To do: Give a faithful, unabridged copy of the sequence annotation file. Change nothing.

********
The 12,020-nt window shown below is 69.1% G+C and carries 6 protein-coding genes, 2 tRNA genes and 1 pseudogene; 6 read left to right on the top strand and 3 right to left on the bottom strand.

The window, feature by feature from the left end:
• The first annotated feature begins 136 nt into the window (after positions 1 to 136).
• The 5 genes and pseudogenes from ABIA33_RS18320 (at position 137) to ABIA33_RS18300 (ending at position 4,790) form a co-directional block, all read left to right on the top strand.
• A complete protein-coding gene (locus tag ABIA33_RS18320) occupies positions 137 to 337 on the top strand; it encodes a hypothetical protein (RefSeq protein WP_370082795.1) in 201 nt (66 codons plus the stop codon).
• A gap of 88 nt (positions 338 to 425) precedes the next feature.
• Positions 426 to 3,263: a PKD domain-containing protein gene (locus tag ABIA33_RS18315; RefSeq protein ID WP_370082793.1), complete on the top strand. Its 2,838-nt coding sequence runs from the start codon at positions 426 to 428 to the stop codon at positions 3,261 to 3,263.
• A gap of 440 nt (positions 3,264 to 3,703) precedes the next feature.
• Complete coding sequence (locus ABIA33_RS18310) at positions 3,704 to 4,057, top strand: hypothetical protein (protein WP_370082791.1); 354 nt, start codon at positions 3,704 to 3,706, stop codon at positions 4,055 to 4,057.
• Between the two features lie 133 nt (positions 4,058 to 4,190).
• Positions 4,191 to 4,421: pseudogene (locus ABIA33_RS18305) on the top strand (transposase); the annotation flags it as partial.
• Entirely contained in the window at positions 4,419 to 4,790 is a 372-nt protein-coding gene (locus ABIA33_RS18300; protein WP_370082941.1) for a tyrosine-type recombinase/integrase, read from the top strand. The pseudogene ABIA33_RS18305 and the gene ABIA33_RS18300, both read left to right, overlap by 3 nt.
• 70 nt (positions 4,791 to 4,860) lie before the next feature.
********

The 12,020-nt window shown below is 69.1% G+C and carries 6 protein-coding genes, 2 tRNA genes and 1 pseudogene; 6 read left to right on the top strand and 3 right to left on the bottom strand.

The window, feature by feature from the left end:
• The first annotated feature begins 136 nt into the window (after positions 1 to 136).
• The 5 genes and pseudogenes from ABIA33_RS18320 (at position 137) to ABIA33_RS18300 (ending at position 4,790) form a co-directional block, all read left to right on the top strand.
• A complete protein-coding gene (locus tag ABIA33_RS18320) occupies positions 137 to 337 on the top strand; it encodes a hypothetical protein (RefSeq protein WP_370082795.1) in 201 nt (66 codons plus the stop codon).
• A gap of 88 nt (positions 338 to 425) precedes the next feature.
• Positions 426 to 3,263: a PKD domain-containing protein gene (locus tag ABIA33_RS18315; RefSeq protein ID WP_370082793.1), complete on the top strand. Its 2,838-nt coding sequence runs from the start codon at positions 426 to 428 to the stop codon at positions 3,261 to 3,263.
• A gap of 440 nt (positions 3,264 to 3,703) precedes the next feature.
• Complete coding sequence (locus ABIA33_RS18310) at positions 3,704 to 4,057, top strand: hypothetical protein (protein WP_370082791.1); 354 nt, start codon at positions 3,704 to 3,706, stop codon at positions 4,055 to 4,057.
• Between the two features lie 133 nt (positions 4,058 to 4,190).
• Positions 4,191 to 4,421: pseudogene (locus ABIA33_RS18305) on the top strand (transposase); the annotation flags it as partial.
• Entirely contained in the window at positions 4,419 to 4,790 is a 372-nt protein-coding gene (locus ABIA33_RS18300; protein WP_370082941.1) for a tyrosine-type recombinase/integrase, read from the top strand. The pseudogene ABIA33_RS18305 and the gene ABIA33_RS18300, both read left to right, overlap by 3 nt.
• 70 nt (positions 4,791 to 4,860) lie before the next feature.